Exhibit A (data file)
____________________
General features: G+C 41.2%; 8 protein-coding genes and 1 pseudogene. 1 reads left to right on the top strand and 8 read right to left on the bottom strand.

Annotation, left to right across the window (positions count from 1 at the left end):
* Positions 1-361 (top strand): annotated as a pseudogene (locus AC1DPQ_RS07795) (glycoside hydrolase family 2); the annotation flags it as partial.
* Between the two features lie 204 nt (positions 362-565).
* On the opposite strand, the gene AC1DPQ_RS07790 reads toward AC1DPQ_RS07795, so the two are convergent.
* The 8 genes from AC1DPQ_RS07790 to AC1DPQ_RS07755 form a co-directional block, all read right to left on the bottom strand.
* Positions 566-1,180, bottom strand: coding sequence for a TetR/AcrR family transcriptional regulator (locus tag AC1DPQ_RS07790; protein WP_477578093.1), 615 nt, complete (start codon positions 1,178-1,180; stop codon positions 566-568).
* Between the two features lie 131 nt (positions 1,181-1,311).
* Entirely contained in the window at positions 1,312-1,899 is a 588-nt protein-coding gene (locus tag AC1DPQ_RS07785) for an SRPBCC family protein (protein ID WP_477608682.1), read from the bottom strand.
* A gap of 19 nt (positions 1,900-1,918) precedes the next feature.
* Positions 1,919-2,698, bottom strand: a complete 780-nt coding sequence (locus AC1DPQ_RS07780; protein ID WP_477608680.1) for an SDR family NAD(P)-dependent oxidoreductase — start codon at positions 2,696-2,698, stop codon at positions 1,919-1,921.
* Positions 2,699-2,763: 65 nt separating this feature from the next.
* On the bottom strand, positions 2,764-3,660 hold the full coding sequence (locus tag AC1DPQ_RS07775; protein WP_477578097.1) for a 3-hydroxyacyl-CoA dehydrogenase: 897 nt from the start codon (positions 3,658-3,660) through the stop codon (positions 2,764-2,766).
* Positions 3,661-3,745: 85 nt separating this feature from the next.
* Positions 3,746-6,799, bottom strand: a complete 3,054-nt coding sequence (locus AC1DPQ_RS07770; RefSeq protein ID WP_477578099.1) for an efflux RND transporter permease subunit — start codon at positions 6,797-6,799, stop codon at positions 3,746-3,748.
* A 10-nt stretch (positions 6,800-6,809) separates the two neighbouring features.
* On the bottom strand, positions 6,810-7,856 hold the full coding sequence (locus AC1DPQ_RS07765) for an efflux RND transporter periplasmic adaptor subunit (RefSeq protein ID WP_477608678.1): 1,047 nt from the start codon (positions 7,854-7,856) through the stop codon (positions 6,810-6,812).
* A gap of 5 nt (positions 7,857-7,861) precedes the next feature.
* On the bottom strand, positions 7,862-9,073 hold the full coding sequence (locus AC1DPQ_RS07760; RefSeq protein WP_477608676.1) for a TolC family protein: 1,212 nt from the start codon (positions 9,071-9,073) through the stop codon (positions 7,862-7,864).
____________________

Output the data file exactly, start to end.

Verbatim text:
General features: G+C 41.2%; 8 protein-coding genes and 1 pseudogene. 1 reads left to right on the top strand and 8 read right to left on the bottom strand.

Annotation, left to right across the window (positions count from 1 at the left end):
* Positions 1-361 (top strand): annotated as a pseudogene (locus AC1DPQ_RS07795) (glycoside hydrolase family 2); the annotation flags it as partial.
* Between the two features lie 204 nt (positions 362-565).
* On the opposite strand, the gene AC1DPQ_RS07790 reads toward AC1DPQ_RS07795, so the two are convergent.
* The 8 genes from AC1DPQ_RS07790 to AC1DPQ_RS07755 form a co-directional block, all read right to left on the bottom strand.
* Positions 566-1,180, bottom strand: coding sequence for a TetR/AcrR family transcriptional regulator (locus tag AC1DPQ_RS07790; protein WP_477578093.1), 615 nt, complete (start codon positions 1,178-1,180; stop codon positions 566-568).
* Between the two features lie 131 nt (positions 1,181-1,311).
* Entirely contained in the window at positions 1,312-1,899 is a 588-nt protein-coding gene (locus tag AC1DPQ_RS07785) for an SRPBCC family protein (protein ID WP_477608682.1), read from the bottom strand.
* A gap of 19 nt (positions 1,900-1,918) precedes the next feature.
* Positions 1,919-2,698, bottom strand: a complete 780-nt coding sequence (locus AC1DPQ_RS07780; protein ID WP_477608680.1) for an SDR family NAD(P)-dependent oxidoreductase — start codon at positions 2,696-2,698, stop codon at positions 1,919-1,921.
* Positions 2,699-2,763: 65 nt separating this feature from the next.
* On the bottom strand, positions 2,764-3,660 hold the full coding sequence (locus tag AC1DPQ_RS07775; protein WP_477578097.1) for a 3-hydroxyacyl-CoA dehydrogenase: 897 nt from the start codon (positions 3,658-3,660) through the stop codon (positions 2,764-2,766).
* Positions 3,661-3,745: 85 nt separating this feature from the next.
* Positions 3,746-6,799, bottom strand: a complete 3,054-nt coding sequence (locus AC1DPQ_RS07770; RefSeq protein ID WP_477578099.1) for an efflux RND transporter permease subunit — start codon at positions 6,797-6,799, stop codon at positions 3,746-3,748.
* A 10-nt stretch (positions 6,800-6,809) separates the two neighbouring features.
* On the bottom strand, positions 6,810-7,856 hold the full coding sequence (locus AC1DPQ_RS07765) for an efflux RND transporter periplasmic adaptor subunit (RefSeq protein ID WP_477608678.1): 1,047 nt from the start codon (positions 7,854-7,856) through the stop codon (positions 6,810-6,812).
* A gap of 5 nt (positions 7,857-7,861) precedes the next feature.
* On the bottom strand, positions 7,862-9,073 hold the full coding sequence (locus AC1DPQ_RS07760; RefSeq protein WP_477608676.1) for a TolC family protein: 1,212 nt from the start codon (positions 9,071-9,073) through the stop codon (positions 7,862-7,864).